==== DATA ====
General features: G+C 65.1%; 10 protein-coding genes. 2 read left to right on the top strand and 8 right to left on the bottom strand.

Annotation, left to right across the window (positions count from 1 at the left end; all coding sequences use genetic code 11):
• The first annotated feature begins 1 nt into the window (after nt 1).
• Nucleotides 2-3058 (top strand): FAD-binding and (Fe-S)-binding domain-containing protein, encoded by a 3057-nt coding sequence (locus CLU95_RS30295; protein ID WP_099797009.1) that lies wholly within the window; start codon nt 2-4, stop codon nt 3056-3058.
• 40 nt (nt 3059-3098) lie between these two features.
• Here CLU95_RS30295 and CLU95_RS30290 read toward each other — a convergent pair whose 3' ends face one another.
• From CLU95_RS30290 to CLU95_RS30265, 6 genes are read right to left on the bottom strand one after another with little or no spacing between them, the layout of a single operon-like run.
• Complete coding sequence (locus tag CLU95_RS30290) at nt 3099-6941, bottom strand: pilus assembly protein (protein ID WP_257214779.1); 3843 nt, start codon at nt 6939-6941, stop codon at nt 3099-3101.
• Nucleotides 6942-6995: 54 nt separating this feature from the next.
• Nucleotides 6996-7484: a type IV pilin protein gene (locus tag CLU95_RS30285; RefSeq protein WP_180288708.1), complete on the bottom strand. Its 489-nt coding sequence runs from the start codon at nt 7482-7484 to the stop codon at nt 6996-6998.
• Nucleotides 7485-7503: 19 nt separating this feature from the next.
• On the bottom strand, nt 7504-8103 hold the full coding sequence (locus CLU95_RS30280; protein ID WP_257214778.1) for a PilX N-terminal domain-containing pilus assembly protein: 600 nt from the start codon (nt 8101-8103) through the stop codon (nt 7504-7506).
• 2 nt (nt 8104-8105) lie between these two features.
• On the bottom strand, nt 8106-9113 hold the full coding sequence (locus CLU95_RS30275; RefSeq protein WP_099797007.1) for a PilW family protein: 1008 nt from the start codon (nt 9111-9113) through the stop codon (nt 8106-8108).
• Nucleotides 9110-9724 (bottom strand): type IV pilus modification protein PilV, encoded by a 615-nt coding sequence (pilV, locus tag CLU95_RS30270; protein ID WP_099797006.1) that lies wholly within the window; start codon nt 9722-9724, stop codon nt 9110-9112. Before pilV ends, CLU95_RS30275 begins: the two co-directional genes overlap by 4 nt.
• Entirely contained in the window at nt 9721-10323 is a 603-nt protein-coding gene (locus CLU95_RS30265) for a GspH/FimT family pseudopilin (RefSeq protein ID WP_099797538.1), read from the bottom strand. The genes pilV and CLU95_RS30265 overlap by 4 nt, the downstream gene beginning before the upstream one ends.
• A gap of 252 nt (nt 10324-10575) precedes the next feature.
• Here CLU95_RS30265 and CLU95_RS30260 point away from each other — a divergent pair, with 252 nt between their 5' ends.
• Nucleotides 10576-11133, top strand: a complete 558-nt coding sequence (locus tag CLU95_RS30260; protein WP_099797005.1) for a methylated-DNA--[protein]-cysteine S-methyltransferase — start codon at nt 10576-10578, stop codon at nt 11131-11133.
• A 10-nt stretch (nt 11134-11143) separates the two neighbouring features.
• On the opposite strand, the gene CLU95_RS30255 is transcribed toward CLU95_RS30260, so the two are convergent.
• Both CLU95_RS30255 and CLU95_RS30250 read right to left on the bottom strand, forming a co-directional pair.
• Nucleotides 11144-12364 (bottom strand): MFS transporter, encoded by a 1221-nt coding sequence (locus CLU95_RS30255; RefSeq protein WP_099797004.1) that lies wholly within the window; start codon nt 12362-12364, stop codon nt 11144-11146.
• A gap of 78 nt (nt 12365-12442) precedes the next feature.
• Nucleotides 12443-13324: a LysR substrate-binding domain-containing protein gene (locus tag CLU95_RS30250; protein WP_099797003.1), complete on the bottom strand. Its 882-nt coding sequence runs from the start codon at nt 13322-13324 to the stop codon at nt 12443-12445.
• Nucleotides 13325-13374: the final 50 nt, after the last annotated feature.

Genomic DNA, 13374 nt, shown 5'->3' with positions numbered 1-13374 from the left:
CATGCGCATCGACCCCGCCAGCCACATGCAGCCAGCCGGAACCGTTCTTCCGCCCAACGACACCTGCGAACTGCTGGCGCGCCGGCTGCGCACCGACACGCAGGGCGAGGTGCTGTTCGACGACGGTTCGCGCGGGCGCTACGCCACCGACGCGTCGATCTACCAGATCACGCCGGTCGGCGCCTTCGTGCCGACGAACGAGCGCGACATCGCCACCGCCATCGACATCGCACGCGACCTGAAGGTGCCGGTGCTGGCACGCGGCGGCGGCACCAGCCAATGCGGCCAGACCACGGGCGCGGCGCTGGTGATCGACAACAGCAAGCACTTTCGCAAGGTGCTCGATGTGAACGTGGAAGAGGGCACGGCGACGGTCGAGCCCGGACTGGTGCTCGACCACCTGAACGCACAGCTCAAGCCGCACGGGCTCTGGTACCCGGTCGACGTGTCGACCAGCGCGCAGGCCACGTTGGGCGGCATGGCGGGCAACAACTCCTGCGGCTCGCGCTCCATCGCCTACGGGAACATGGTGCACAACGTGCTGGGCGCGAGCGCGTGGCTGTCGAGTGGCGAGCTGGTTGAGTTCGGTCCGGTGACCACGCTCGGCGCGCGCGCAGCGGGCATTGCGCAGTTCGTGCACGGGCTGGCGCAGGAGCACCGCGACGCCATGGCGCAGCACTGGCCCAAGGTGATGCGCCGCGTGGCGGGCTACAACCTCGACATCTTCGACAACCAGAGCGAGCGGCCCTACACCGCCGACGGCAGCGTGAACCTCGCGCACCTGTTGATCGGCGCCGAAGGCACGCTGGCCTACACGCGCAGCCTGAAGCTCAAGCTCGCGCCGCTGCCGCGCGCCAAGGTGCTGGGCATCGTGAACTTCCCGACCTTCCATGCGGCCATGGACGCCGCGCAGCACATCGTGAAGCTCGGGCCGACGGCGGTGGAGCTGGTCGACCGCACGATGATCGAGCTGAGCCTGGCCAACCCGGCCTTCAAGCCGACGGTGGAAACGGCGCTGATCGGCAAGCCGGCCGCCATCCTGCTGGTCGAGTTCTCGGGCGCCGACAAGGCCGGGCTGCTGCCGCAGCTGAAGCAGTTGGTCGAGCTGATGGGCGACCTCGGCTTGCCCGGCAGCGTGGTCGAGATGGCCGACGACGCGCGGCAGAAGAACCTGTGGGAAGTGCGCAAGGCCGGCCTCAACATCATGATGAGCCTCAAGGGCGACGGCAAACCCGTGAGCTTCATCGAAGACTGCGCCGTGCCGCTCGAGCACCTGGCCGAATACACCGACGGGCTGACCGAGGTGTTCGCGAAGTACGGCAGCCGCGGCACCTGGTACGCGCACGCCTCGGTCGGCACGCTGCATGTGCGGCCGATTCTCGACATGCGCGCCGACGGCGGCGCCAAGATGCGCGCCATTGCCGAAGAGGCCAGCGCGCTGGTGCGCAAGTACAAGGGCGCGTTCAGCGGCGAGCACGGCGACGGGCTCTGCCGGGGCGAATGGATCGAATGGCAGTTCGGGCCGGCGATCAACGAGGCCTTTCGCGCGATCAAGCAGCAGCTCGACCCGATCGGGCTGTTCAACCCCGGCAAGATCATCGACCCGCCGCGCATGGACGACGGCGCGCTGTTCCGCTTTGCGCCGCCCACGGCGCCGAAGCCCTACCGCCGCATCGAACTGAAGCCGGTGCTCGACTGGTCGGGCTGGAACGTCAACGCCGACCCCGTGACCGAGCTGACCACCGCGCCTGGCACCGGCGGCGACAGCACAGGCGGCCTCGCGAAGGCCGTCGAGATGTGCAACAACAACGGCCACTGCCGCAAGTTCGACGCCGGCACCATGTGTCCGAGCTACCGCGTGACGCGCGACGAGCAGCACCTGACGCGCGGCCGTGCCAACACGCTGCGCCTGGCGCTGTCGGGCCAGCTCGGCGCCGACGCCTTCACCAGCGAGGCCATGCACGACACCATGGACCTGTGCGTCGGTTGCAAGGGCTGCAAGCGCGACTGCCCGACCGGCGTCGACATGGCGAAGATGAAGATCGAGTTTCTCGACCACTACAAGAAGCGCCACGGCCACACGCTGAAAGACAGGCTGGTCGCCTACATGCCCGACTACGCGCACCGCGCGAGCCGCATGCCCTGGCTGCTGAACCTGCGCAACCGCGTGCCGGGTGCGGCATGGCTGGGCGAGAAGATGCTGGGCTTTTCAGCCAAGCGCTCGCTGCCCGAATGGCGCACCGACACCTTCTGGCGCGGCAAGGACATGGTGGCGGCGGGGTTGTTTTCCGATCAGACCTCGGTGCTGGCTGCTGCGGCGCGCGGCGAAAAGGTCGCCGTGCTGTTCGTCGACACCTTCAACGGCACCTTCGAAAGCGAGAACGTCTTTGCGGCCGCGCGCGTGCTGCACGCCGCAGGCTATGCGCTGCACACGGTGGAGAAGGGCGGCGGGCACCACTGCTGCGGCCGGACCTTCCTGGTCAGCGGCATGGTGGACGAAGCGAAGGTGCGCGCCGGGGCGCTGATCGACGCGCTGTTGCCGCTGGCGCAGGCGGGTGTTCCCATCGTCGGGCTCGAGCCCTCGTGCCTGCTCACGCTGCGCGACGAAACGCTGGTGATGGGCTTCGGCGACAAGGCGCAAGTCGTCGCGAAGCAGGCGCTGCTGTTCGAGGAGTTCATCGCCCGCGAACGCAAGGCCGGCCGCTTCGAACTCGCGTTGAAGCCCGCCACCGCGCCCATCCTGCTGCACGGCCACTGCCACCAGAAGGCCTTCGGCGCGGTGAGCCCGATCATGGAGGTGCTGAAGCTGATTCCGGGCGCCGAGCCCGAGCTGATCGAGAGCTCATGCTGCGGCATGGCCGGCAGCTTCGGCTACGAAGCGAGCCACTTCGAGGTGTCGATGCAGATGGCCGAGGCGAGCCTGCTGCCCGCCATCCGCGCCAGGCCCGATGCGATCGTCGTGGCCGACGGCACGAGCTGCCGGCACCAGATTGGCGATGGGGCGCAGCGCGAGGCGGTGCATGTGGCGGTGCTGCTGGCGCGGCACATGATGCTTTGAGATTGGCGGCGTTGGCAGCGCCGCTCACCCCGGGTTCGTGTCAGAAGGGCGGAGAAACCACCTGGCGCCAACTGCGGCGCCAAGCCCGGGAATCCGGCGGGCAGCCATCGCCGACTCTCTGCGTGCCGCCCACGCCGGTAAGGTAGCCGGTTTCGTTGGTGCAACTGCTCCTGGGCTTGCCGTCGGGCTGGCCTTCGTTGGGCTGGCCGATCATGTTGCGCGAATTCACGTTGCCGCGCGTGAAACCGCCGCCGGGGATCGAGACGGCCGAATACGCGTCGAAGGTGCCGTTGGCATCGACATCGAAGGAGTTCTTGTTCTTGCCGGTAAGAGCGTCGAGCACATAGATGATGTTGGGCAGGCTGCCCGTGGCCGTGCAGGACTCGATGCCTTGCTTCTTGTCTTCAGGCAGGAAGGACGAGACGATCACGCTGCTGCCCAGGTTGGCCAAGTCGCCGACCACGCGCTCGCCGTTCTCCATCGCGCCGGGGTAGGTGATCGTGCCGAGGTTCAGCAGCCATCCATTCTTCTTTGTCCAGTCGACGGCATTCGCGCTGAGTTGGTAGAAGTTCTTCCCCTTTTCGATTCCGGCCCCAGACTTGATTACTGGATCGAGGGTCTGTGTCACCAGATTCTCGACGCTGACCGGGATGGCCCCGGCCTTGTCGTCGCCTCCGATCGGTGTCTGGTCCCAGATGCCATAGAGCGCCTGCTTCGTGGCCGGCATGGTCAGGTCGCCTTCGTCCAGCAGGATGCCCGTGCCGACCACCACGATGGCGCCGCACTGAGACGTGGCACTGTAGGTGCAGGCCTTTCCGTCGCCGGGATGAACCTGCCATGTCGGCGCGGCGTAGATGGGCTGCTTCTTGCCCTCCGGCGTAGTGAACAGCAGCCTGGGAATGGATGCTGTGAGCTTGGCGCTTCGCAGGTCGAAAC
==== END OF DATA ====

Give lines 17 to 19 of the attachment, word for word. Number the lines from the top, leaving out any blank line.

• A gap of 252 nt (nt 10324-10575) precedes the next feature.
• Here CLU95_RS30265 and CLU95_RS30260 point away from each other — a divergent pair, with 252 nt between their 5' ends.
• Nucleotides 10576-11133, top strand: a complete 558-nt coding sequence (locus tag CLU95_RS30260; protein WP_099797005.1) for a methylated-DNA--[protein]-cysteine S-methyltransferase — start codon at nt 10576-10578, stop codon at nt 11131-11133.